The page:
While the average age of bucks has gone up in essentially every region where antler point restrictions have been implemented, the quality of those older deer actually decreased in Mississippi. Dacus explains that in the more fertile regions of Mississippi, particularly the Delta region that parallels the Mississippi River, a high number of yearlings actually had four or more points and were legal.
The best bucks were being taken out of the herd before they had the chance to reach their full potential of antler growth. That left inferior yearlings that, as adults, weren’t growing antlers as large as yearlings that had four or more points, a phenomenon known as high-grading. Biologists determined the average total score declined by as much as 10 inches in 2-year-old bucks and nearly 20 inches in 3-year-olds in the Delta region.
Vermont is also seeing a downward trend in antler quality. Using harvest dates prior to the restriction and recent data from the state’s youth gun season which has no point restrictions, Vermont Fish and Game Department deer biologist Shawn Haskell found the number of yearlings with spikes increased from 50 to 65 percent.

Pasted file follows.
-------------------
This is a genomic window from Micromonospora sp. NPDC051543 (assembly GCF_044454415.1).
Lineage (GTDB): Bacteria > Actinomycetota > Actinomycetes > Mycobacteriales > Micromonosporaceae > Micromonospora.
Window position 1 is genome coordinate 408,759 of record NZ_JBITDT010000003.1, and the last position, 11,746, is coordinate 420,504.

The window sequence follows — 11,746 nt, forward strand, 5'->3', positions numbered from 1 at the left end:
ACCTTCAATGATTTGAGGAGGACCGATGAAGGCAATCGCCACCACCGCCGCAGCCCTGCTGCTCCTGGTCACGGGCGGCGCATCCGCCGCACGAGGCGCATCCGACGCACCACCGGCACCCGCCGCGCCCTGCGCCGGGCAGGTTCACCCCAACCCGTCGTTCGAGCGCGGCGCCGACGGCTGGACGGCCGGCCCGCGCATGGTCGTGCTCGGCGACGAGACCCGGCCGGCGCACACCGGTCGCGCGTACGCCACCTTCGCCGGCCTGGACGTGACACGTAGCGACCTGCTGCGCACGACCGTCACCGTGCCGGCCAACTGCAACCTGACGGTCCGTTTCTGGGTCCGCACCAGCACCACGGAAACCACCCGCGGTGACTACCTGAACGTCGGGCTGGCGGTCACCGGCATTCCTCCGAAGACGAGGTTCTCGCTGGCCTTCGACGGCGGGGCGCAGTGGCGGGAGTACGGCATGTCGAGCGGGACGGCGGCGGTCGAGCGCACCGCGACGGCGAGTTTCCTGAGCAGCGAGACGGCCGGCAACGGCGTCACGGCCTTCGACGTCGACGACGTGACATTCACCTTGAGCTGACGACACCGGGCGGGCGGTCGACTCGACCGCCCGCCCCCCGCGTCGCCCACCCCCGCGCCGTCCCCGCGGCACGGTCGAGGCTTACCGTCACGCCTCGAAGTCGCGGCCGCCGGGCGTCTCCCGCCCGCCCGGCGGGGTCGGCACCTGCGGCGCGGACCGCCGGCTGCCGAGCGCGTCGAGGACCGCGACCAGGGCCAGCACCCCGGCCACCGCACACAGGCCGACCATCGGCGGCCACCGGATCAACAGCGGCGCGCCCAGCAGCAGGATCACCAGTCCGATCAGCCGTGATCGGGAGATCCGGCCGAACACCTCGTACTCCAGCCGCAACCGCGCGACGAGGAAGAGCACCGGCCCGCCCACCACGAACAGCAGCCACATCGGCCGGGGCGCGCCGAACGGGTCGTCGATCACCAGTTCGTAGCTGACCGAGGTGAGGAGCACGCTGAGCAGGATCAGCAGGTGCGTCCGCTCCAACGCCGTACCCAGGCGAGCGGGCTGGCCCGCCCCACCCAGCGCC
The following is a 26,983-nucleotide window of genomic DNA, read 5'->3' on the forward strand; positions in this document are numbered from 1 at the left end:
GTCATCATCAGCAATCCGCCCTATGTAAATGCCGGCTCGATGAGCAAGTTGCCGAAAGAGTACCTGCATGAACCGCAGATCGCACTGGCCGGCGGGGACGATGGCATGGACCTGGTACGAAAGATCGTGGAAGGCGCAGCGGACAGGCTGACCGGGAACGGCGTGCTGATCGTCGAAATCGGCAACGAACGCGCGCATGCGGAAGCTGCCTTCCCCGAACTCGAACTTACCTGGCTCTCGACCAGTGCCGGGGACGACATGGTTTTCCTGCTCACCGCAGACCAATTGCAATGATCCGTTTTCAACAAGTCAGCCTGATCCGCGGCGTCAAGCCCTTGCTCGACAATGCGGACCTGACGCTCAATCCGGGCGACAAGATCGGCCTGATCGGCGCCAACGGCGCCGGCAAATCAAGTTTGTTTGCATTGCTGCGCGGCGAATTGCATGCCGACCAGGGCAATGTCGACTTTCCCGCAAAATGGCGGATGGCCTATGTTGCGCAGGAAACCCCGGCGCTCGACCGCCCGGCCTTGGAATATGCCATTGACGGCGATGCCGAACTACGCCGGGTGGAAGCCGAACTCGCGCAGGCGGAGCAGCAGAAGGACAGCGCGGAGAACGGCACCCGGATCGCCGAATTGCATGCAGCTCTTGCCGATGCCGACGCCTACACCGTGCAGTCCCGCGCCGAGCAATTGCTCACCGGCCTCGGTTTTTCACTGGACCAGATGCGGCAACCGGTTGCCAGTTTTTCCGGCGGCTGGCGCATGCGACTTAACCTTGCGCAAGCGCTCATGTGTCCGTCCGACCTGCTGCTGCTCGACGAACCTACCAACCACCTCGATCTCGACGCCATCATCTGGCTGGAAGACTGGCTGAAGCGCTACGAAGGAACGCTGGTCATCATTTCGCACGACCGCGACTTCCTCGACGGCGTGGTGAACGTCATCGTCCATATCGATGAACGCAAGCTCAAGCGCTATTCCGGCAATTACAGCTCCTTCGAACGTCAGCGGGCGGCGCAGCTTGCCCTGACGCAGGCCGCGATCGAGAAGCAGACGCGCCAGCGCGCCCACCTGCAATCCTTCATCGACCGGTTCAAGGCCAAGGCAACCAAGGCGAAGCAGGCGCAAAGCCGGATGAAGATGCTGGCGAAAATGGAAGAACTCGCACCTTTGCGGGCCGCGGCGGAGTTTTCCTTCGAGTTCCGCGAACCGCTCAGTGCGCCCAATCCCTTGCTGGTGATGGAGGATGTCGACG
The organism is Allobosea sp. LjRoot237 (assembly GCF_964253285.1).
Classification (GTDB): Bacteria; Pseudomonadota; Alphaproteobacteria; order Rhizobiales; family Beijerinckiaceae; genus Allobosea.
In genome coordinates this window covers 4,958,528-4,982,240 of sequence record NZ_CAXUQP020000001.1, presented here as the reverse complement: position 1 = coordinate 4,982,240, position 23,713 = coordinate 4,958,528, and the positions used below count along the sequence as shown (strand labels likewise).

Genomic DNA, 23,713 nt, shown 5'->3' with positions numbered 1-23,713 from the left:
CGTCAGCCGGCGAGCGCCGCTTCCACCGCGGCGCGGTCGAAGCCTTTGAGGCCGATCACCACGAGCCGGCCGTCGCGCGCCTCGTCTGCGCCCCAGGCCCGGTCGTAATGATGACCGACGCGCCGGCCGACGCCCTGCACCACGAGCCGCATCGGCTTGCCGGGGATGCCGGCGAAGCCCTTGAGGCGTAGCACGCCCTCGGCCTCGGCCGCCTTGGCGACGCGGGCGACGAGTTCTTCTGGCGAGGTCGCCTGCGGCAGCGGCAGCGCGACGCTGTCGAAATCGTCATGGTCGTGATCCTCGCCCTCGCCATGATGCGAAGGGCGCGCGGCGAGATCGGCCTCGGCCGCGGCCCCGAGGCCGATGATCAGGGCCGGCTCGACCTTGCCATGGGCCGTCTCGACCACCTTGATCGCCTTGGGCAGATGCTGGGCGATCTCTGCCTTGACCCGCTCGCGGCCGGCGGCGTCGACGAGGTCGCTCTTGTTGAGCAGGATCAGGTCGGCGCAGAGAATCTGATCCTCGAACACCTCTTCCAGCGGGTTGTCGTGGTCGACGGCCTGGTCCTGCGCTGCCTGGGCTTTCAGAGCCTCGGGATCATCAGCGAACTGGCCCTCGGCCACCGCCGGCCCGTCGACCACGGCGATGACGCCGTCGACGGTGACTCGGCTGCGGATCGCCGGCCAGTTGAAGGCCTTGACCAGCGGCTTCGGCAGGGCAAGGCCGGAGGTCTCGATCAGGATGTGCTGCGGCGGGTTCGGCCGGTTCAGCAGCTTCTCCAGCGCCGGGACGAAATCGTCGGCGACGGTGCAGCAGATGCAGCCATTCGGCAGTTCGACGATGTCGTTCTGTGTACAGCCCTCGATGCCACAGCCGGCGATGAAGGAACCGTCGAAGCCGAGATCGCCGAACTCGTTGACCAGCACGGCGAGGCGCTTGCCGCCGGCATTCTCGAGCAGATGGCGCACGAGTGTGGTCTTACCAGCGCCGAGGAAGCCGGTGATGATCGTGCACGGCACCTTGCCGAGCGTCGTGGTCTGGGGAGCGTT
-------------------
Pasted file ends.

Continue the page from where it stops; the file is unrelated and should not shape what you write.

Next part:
“Clearly, something is going on that concerns us,” says Haskell. “We managed to improve the age structure of our buck herd, but the overall quality seems to be going down.”
That’s why Mississippi switched from a minimum antler point rule to one that uses beam length and inside spread as harvest criteria. After discovering the high-grading effect in the Delta region, the agency changed regulations last year and adopted rules that restrict hunters to either inside spread or main beam length measurements. Bucks in the Delta region must have either a 12-inch inside spread or a main beam length of 15 inches. Bucks in the other two zones must have at least a 10-inch inside spread or a 13-inch main beam.
Dacus says the new measurement regulations allow young bucks with high-quality antlers to grow, while maintaining the high-quality hunting opportunities afforded since the original changes took place in 1995.
Other states have also started using various criteria including inside spread, beam length, point minimums and allowing the harvest of spikes. In a large part of east Texas, hunters can shoot a buck with at least one spike or a minimum inside spread of 13 inches. At one time, hunters in that region were limited to a three-point total minimum, or a 13-inch inside spread or at least six points on one antler. Those rules were eventually changed after they had little effect on increasing the age structure of the region’s bucks.